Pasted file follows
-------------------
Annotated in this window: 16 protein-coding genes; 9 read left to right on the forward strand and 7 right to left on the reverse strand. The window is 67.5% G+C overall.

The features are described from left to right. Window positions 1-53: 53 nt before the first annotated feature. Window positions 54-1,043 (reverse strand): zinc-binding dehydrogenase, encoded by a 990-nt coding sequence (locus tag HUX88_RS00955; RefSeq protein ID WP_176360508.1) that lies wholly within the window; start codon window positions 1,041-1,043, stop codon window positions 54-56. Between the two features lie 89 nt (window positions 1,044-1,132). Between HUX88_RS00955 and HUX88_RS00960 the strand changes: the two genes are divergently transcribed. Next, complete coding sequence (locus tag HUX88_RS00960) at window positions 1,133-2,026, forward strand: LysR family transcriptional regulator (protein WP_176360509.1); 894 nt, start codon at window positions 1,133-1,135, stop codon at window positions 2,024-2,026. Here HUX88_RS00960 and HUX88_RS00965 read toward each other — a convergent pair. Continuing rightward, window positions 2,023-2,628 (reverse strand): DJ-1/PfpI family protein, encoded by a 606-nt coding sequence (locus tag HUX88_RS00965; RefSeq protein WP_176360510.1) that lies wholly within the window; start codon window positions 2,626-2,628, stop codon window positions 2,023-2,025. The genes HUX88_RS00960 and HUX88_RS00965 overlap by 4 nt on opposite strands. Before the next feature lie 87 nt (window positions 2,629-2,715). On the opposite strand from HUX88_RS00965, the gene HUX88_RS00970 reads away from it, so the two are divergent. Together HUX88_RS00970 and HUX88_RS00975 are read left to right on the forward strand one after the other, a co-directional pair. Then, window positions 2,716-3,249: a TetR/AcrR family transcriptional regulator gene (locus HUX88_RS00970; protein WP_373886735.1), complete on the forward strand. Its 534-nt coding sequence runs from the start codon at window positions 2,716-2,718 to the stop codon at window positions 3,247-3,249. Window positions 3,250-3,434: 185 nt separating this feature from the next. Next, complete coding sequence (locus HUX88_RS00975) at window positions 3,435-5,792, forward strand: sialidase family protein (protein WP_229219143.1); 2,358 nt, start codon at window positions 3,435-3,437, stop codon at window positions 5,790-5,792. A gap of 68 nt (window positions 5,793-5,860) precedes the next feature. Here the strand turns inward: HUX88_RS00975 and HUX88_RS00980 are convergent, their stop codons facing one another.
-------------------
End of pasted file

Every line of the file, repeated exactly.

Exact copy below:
Annotated in this window: 16 protein-coding genes; 9 read left to right on the forward strand and 7 right to left on the reverse strand. The window is 67.5% G+C overall.

The features are described from left to right. Window positions 1-53: 53 nt before the first annotated feature. Window positions 54-1,043 (reverse strand): zinc-binding dehydrogenase, encoded by a 990-nt coding sequence (locus tag HUX88_RS00955; RefSeq protein ID WP_176360508.1) that lies wholly within the window; start codon window positions 1,041-1,043, stop codon window positions 54-56. Between the two features lie 89 nt (window positions 1,044-1,132). Between HUX88_RS00955 and HUX88_RS00960 the strand changes: the two genes are divergently transcribed. Next, complete coding sequence (locus tag HUX88_RS00960) at window positions 1,133-2,026, forward strand: LysR family transcriptional regulator (protein WP_176360509.1); 894 nt, start codon at window positions 1,133-1,135, stop codon at window positions 2,024-2,026. Here HUX88_RS00960 and HUX88_RS00965 read toward each other — a convergent pair. Continuing rightward, window positions 2,023-2,628 (reverse strand): DJ-1/PfpI family protein, encoded by a 606-nt coding sequence (locus tag HUX88_RS00965; RefSeq protein WP_176360510.1) that lies wholly within the window; start codon window positions 2,626-2,628, stop codon window positions 2,023-2,025. The genes HUX88_RS00960 and HUX88_RS00965 overlap by 4 nt on opposite strands. Before the next feature lie 87 nt (window positions 2,629-2,715). On the opposite strand from HUX88_RS00965, the gene HUX88_RS00970 reads away from it, so the two are divergent. Together HUX88_RS00970 and HUX88_RS00975 are read left to right on the forward strand one after the other, a co-directional pair. Then, window positions 2,716-3,249: a TetR/AcrR family transcriptional regulator gene (locus HUX88_RS00970; protein WP_373886735.1), complete on the forward strand. Its 534-nt coding sequence runs from the start codon at window positions 2,716-2,718 to the stop codon at window positions 3,247-3,249. Window positions 3,250-3,434: 185 nt separating this feature from the next. Next, complete coding sequence (locus HUX88_RS00975) at window positions 3,435-5,792, forward strand: sialidase family protein (protein WP_229219143.1); 2,358 nt, start codon at window positions 3,435-3,437, stop codon at window positions 5,790-5,792. A gap of 68 nt (window positions 5,793-5,860) precedes the next feature. Here the strand turns inward: HUX88_RS00975 and HUX88_RS00980 are convergent, their stop codons facing one another.